Danish Roaming Networks joined the Confederation of Danish Industry – the organization which represents employers’ interests in this country – thus becoming obliged to observe the collective agreement which was concluded between the organization and Danish trade unions.

In an attempt to resolve the dispute without court proceedings, representatives of employers and Roaming held a meeting on 23 August 2017. Two representatives of the Belgrade Roaming Networks arrived from Serbia, the then manager Tomislav Nešovanović and the lawyer.

It was agreed that Roaming was to prepare documents to prove it had not been violating law. According to the information obtained by CINS, Roaming Networks did provide some data on employees’ salaries, but further agreement was not achieved. This year, another meeting was held between representatives of the trade union which represents the employees and the trade union representing the company, but as it was not successful, the case is being prepared for court.

Sources from Danish company TDC Group stated for CINS that in the course of summer 2017 they heard allegations against Roaming Networks in media: “As the company could not deny such allegations, we stopped working with them at once.”

In the course of 2017, Danish company for international employment and integration issued as many as 58 residence permits to Danish company Roaming Networks.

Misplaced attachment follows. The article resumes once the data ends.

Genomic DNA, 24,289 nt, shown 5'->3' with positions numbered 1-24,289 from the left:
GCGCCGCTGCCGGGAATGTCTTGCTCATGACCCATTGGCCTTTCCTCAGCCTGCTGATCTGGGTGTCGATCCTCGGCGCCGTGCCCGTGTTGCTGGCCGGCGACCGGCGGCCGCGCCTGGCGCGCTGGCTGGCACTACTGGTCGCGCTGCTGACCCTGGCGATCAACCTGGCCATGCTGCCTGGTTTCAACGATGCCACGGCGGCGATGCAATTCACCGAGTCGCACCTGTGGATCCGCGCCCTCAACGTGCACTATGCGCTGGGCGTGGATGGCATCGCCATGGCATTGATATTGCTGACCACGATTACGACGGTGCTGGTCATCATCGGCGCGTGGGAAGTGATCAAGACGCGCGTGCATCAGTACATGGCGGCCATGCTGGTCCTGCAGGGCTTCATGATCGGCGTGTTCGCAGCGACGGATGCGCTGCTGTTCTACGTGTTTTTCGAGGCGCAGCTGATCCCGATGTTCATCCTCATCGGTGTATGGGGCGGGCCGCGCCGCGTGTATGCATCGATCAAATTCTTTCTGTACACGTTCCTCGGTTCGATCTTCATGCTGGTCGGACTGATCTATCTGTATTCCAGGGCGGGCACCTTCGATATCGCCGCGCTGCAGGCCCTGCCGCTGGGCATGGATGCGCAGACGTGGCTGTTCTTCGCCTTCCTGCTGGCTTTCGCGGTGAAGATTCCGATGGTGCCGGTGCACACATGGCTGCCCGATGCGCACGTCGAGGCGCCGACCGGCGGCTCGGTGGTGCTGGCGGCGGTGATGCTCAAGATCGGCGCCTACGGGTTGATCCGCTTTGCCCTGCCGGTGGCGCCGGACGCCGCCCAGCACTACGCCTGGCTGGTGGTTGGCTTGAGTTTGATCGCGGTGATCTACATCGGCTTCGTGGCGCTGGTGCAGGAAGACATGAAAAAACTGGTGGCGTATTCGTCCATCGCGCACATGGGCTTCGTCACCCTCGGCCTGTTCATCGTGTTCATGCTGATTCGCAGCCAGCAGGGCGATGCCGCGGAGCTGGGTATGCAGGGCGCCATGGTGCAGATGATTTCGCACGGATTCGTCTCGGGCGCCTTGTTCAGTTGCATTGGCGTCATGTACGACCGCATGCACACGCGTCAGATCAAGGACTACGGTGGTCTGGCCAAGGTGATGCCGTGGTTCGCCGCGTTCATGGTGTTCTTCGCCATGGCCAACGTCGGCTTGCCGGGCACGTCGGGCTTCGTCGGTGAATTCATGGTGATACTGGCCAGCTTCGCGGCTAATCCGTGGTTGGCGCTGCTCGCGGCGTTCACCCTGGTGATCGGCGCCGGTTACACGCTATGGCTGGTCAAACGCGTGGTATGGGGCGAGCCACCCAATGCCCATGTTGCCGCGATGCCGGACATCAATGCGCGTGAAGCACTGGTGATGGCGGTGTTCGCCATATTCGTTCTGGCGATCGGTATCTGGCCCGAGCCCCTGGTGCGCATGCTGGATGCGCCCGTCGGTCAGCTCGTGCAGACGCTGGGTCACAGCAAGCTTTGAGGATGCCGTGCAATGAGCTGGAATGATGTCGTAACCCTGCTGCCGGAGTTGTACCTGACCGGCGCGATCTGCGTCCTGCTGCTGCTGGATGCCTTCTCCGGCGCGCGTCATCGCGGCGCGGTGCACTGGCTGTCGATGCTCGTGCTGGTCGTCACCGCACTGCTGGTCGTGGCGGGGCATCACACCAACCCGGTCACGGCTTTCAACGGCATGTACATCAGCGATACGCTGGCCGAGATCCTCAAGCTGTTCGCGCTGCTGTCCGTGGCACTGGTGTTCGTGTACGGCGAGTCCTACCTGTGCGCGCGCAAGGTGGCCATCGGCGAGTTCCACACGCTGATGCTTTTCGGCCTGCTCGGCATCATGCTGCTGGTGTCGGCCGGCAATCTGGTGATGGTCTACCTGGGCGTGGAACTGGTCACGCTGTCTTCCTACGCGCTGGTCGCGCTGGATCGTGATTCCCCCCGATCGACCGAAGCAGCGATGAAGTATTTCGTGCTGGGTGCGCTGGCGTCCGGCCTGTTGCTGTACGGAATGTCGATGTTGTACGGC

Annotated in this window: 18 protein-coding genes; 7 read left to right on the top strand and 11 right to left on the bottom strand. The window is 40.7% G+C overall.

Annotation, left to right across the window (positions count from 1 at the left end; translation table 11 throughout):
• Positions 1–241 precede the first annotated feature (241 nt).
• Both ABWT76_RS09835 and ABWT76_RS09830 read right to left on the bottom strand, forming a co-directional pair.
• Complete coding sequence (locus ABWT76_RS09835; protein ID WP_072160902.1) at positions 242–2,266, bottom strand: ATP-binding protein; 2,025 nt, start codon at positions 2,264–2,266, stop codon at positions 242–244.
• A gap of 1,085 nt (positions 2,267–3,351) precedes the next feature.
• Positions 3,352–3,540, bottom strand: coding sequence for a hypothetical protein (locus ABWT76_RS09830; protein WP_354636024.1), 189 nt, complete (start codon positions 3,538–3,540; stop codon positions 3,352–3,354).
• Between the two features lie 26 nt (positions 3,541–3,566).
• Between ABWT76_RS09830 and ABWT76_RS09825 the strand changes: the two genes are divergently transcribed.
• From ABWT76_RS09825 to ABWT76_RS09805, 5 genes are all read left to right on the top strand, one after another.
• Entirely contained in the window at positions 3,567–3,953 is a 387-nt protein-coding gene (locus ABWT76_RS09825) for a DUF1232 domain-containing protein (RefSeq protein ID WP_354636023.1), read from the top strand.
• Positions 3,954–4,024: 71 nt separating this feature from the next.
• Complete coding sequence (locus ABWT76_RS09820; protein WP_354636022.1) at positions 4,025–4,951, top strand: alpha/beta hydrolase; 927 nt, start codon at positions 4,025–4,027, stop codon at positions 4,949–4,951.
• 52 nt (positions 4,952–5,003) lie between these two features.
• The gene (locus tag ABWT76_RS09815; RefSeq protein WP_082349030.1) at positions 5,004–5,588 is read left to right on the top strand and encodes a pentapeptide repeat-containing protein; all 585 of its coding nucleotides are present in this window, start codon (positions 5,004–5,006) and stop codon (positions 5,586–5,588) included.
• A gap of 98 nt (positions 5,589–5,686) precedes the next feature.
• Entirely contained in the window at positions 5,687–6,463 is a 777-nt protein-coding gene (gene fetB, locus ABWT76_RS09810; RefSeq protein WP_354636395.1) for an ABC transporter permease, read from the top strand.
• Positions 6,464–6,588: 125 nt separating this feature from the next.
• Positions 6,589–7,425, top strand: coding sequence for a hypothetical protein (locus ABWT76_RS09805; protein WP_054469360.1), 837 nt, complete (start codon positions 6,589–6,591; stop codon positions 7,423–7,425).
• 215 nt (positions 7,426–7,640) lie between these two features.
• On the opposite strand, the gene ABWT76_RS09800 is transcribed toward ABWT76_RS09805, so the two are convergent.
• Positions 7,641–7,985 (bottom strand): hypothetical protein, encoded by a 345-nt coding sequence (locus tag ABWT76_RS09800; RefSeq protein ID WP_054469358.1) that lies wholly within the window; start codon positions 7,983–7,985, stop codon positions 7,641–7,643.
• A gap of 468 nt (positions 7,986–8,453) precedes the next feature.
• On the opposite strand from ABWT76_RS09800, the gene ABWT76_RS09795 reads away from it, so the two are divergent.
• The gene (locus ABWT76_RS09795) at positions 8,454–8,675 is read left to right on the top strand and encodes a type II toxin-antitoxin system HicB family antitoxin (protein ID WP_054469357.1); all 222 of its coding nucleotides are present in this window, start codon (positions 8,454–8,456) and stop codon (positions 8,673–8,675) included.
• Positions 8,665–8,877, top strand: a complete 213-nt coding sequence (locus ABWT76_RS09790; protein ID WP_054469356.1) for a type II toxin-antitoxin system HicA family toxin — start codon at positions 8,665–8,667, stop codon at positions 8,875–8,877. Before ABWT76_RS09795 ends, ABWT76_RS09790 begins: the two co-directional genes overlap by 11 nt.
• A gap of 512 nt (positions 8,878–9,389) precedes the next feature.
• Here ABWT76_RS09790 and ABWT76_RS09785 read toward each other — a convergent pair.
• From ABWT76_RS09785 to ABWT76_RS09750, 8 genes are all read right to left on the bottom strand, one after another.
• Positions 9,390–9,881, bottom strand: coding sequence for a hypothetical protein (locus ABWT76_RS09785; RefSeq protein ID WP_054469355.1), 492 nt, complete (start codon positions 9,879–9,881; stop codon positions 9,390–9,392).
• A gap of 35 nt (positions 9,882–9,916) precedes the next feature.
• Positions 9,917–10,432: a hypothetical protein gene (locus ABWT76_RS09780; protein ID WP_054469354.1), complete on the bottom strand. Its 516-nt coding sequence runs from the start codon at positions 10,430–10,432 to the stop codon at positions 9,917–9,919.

In Serbia, companies which wanted to take employees abroad had to report to the Ministry of labour. At its web-site, it was stated that in July 2017 Belgrade Roaming Networks took five employees to Austria. There was no data on whether the company bearing the same title ever took any employees to Denmark.

In the beginning of July this year, the legal obligation to report sending employees abroad to the Ministry ceased, as well as the obligation of the Ministry to include in its website a company database containing such data.

The Ministry of labour, i.e. labour inspectors were also authorized to control companies. This, on 16 July 2016, a labour inspector was sent for control to Belgrade Roaming Networks, after it had reported that it was sending employees abroad. He tried to perform control at the address of the company, which, at that time, was the official address of the Agency for Business registers (APR).

The control failed – there was no one at the premises of the company.

This was the only time in the last three and a half years that Labour inspection visited Roaming Networks, while the second large company belonging to Kovač, Roaming Electronics, received none of such visits.


A lot of companies and numerous operations with the state

In the beginning of May 2000, Nenad Kovač, aged 29, founded the company Roaming. The company was registered in his father’s house, in the Belgrade settlement of Žarkovo. Nowadays, the company may not be found in APR, as it was not entered in the APR register or even addressed APR following its (i.e. APR’s) establishment.

Meanwhile, in March 2004, Marija Simić from Belgrade founded Roaming Electronics with $5,000 USD of original capital. The company was registered for production of a large number of different products, including household appliances, office and computing devices, music instruments, bicycles, chairs, bulbs, toys, as well as for intermediary services in trade, wholesale and retail, and telecommunications.